Normally, show ip interface brief summarizes all the interfaces found on a router.

Some routers have a large number of interfaces, making even this simplified display cumbersome. In the following text, some of the interfaces are grouped into multilinks and others are turned off.

Finding the detail you need is complicated by the long and confusing output: In configuration mode, create a shortened version of a command as shown here. Redirecting output enables an administrator to collect information for archiving or to share with other troubleshooters and save it as a text file. Redirect just creates the file, whereas tee also displays the content in session. Any filesystem supported by that router is supported, so output can be pointed at flash, tftp, ftp, http, and other destinations.

The syntax to use this function is Show command redirect file Show command tee file The next examples show the running configuration being piped to TFTP. In the first example, the output is redirected. The second example tees the output so that it builds the TFTP file and displays on screen. Foard-rtr01 show running-configuration redirect tftp: Building configuration Current configuration: Ping tests connectivity and is so commonly used that even end users are passingly familiar with it.

A ping response shows that a working path between two end points exists.

CCNP TSHOOT 642-832 Official Certification Guide - Pearsoncmg

End systems sometimes have firewalls that prevent response, but generally ping is a reasonable first test of network connectivity: Foard-rtr01 ping First, pay attention to the pattern of the response. Alternating success and failure!.!.! Second, pay attention to the response time. Many applications depend on quick response. Voice, for instance, assumes a round-trip time of less than ms. The response time can also clue the troubleshooter to utilization issues. If the response time is much larger than usual that might indicate a heavy traffic load and queuing.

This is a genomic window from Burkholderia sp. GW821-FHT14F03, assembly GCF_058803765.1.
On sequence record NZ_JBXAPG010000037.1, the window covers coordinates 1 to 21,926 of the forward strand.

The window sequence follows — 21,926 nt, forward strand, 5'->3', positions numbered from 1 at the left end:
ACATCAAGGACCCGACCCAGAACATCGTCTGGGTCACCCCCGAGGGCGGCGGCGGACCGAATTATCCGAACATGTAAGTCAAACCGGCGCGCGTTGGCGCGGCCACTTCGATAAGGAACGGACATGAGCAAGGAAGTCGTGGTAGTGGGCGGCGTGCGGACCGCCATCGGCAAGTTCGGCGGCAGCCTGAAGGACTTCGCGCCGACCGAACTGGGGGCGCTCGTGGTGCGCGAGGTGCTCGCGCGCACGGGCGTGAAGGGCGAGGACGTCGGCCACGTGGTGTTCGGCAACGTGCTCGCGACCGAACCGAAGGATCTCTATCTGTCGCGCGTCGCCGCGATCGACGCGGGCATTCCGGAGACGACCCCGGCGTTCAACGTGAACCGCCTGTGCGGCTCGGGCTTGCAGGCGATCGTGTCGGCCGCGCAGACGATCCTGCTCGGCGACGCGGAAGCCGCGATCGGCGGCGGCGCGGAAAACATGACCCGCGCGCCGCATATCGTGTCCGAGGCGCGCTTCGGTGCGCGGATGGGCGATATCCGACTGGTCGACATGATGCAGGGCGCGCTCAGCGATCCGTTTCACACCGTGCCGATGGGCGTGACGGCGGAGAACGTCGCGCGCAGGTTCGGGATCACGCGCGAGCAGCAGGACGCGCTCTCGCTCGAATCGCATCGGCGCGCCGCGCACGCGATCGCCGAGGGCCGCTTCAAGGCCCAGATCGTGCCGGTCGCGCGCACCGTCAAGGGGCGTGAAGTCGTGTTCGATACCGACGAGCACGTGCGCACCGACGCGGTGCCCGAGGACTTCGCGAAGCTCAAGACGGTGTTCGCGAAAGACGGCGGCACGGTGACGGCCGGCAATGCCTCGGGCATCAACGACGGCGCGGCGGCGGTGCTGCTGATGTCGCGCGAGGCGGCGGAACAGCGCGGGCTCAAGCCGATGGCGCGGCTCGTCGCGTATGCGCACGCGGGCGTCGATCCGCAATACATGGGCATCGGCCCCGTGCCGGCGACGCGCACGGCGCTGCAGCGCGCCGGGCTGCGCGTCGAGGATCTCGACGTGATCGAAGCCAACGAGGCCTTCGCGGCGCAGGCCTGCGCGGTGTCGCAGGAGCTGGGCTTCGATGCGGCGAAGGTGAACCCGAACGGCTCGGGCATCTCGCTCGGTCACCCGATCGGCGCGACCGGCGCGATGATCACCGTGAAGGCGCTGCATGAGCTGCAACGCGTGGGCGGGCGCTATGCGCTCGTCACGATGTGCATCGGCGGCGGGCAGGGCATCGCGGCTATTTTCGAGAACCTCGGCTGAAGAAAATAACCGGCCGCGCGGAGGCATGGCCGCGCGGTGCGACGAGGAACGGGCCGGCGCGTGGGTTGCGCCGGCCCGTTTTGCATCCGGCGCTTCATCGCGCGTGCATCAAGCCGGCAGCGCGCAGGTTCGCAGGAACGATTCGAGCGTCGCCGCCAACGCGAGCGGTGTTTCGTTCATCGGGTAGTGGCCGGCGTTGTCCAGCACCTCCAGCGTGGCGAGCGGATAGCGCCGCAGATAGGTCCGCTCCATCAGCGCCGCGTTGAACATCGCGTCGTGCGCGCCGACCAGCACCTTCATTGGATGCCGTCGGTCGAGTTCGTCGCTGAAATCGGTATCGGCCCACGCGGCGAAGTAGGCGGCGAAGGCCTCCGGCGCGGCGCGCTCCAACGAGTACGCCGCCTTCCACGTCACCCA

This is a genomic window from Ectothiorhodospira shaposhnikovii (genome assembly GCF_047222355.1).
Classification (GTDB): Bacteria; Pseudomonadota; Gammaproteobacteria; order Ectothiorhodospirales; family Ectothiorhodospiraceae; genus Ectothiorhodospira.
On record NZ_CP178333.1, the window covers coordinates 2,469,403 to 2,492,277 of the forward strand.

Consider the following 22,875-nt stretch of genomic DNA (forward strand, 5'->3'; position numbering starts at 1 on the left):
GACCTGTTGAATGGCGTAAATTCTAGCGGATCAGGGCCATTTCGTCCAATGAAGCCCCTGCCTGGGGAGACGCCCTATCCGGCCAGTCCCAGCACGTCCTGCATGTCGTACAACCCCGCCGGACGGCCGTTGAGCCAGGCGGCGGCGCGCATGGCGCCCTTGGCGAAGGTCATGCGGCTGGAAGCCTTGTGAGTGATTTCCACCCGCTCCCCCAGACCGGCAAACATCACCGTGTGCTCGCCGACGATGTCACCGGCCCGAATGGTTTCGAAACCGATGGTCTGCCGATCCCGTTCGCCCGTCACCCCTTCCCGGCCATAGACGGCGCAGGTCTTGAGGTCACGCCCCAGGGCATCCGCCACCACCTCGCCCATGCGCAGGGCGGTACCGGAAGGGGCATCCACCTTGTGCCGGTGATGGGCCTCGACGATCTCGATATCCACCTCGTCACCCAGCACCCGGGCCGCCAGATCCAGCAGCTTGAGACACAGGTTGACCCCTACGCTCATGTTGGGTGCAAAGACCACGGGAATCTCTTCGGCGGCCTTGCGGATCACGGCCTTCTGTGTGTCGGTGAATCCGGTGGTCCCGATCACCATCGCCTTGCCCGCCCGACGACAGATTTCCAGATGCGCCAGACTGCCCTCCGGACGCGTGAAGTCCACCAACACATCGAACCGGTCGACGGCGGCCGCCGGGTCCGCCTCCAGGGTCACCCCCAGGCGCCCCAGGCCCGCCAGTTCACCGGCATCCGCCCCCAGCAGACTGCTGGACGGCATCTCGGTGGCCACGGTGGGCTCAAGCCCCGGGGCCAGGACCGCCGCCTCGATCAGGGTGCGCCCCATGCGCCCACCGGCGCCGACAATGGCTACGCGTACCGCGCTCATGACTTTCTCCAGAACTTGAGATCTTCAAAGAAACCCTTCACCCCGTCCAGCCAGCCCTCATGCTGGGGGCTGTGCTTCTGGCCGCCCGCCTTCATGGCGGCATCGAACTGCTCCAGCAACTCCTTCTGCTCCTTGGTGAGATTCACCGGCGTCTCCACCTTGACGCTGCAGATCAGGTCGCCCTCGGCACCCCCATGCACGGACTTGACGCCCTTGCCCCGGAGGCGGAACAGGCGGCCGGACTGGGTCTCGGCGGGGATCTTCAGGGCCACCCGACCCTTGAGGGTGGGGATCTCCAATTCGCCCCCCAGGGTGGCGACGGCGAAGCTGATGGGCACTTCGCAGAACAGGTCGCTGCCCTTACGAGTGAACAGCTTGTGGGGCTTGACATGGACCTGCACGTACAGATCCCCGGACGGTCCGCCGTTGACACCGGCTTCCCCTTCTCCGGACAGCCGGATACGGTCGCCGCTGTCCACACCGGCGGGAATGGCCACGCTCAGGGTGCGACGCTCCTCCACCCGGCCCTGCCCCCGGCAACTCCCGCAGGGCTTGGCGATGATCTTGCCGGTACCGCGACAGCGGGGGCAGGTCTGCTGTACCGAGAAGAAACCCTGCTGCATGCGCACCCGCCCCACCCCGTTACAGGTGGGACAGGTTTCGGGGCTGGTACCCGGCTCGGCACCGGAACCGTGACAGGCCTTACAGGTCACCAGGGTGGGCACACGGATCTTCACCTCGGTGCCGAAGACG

If you notice that the minimum and maximum times vary widely, this could also be a sign of queuing because of a heavy load. Ping can do a lot more than that simple test, however.

Privileged mode supports an extended ping that enables every aspect of ping to be controlled. This opens up many more tests that can be accomplished with the humble command. The following example below an extended ping. Notice that the command ping—with no destination specified—is entered in privileged mode. The example sends five pings of bytes, then five of bytes, continuing to byte pings. The DF bit do not fragment is set. A more detailed explanation of the command is found after the example: Foard-rtr01 ping Protocol [ip]: Target IP address: Datagram size []: Timeout in seconds [2]: Extended commands [n]: Data pattern [0xABCD]: Loose, Strict, Record, Timestamp, Verbose[none]: Sweep range of sizes [n]: Sending 75, [ Packet sent with a source address of Selecting all the defaults is similar to a normal ping.

Sometimes testing involves repeatedly pinging for instance, when you believe that an interface is flapping up and down. An extended ping with a repeat count of can be used to interactively test the network over a period of time. Pings can be set to different packet sizes through the Datagram Size variable. The router can automate testing a range of sizes.